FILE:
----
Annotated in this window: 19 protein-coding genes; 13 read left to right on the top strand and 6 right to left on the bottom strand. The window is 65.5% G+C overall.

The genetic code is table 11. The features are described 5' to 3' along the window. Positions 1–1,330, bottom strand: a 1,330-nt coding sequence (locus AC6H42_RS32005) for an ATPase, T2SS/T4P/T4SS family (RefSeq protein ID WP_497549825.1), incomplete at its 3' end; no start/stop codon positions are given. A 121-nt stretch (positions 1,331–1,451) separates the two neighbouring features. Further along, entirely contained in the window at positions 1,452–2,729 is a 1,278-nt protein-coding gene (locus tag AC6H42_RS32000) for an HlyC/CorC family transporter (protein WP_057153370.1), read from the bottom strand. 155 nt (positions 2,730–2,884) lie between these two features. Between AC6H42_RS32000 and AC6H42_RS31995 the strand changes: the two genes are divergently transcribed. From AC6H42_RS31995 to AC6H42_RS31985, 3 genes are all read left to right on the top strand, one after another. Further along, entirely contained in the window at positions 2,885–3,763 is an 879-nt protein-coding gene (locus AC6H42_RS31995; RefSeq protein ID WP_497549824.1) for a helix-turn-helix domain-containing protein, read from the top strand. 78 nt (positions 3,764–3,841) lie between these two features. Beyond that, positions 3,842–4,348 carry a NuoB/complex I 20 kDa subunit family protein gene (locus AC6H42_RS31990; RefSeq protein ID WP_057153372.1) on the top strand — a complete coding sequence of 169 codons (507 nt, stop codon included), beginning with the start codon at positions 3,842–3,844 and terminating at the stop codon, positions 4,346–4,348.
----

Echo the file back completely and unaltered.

Annotated in this window: 19 protein-coding genes; 13 read left to right on the top strand and 6 right to left on the bottom strand. The window is 65.5% G+C overall.

The genetic code is table 11. The features are described 5' to 3' along the window. Positions 1–1,330, bottom strand: a 1,330-nt coding sequence (locus AC6H42_RS32005) for an ATPase, T2SS/T4P/T4SS family (RefSeq protein ID WP_497549825.1), incomplete at its 3' end; no start/stop codon positions are given. A 121-nt stretch (positions 1,331–1,451) separates the two neighbouring features. Further along, entirely contained in the window at positions 1,452–2,729 is a 1,278-nt protein-coding gene (locus tag AC6H42_RS32000) for an HlyC/CorC family transporter (protein WP_057153370.1), read from the bottom strand. 155 nt (positions 2,730–2,884) lie between these two features. Between AC6H42_RS32000 and AC6H42_RS31995 the strand changes: the two genes are divergently transcribed. From AC6H42_RS31995 to AC6H42_RS31985, 3 genes are all read left to right on the top strand, one after another. Further along, entirely contained in the window at positions 2,885–3,763 is an 879-nt protein-coding gene (locus AC6H42_RS31995; RefSeq protein ID WP_497549824.1) for a helix-turn-helix domain-containing protein, read from the top strand. 78 nt (positions 3,764–3,841) lie between these two features. Beyond that, positions 3,842–4,348 carry a NuoB/complex I 20 kDa subunit family protein gene (locus AC6H42_RS31990; RefSeq protein ID WP_057153372.1) on the top strand — a complete coding sequence of 169 codons (507 nt, stop codon included), beginning with the start codon at positions 3,842–3,844 and terminating at the stop codon, positions 4,346–4,348.